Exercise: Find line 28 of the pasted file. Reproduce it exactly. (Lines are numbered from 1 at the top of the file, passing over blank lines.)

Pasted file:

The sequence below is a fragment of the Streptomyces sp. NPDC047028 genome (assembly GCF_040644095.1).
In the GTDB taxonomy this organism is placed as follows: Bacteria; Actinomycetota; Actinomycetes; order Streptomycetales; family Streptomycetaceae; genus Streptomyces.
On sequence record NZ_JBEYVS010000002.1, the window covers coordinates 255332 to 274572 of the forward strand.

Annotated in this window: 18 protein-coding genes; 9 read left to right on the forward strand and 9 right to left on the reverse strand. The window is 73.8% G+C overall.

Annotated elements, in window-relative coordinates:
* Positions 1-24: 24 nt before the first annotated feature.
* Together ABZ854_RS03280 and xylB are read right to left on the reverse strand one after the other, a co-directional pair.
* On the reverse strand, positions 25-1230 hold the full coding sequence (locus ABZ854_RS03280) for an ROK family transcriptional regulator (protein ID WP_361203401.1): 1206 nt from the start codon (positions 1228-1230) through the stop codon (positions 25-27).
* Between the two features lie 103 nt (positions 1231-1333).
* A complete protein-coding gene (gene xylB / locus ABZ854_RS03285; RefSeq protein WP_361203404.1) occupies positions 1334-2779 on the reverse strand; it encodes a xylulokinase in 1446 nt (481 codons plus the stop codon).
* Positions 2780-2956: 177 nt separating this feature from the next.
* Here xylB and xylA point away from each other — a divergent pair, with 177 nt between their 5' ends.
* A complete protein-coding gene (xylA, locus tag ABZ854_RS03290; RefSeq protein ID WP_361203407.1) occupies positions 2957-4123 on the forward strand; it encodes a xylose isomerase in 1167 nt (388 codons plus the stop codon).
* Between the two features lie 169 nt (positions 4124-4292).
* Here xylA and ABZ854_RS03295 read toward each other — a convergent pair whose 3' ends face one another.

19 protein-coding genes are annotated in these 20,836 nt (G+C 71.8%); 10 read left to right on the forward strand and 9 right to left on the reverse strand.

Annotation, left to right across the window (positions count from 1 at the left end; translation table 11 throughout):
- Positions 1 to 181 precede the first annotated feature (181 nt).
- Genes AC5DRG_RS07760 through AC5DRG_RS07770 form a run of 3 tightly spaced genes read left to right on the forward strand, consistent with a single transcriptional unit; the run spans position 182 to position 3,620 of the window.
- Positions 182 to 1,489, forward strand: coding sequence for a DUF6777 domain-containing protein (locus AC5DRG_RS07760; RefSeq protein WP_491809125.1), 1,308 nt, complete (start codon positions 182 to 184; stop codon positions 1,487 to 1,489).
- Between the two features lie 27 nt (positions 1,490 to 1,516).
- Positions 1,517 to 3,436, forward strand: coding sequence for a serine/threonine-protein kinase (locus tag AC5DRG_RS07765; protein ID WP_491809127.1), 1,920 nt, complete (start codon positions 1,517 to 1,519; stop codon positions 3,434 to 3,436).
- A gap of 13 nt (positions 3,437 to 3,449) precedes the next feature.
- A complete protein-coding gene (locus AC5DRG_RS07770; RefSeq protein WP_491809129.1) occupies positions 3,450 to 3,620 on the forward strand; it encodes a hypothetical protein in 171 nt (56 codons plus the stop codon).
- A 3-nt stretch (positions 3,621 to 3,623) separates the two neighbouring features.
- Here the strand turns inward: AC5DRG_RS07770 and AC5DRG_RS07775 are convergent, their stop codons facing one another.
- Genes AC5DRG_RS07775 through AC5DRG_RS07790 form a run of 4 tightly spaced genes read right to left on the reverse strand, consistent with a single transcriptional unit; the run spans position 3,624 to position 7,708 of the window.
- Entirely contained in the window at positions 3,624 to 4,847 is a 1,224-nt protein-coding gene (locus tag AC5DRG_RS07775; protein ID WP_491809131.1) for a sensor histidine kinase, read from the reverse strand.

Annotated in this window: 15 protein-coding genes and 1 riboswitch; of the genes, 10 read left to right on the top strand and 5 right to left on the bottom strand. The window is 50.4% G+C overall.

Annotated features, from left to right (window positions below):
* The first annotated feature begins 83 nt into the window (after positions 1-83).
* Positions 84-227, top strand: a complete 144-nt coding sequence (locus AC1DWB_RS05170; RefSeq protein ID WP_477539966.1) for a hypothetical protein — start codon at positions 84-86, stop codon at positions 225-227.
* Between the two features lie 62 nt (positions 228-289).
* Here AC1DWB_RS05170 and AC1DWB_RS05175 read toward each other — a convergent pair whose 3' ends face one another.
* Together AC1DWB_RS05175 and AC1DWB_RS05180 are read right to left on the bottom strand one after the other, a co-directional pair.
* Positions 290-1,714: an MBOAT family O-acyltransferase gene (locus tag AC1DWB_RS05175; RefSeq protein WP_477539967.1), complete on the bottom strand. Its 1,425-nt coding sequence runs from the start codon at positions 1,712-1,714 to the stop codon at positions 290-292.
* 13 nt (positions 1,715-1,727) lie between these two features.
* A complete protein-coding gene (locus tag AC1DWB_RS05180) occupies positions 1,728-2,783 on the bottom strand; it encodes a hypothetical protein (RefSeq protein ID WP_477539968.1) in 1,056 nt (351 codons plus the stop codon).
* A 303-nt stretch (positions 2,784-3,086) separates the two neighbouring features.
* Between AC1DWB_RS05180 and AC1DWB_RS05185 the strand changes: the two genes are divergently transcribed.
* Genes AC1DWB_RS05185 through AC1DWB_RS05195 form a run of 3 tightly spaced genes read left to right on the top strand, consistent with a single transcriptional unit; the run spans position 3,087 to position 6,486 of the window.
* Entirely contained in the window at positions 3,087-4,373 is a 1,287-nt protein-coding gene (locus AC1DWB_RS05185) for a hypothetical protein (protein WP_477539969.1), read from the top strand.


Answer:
- Entirely contained in the window at positions 3,624 to 4,847 is a 1,224-nt protein-coding gene (locus tag AC5DRG_RS07775; protein ID WP_491809131.1) for a sensor histidine kinase, read from the reverse strand.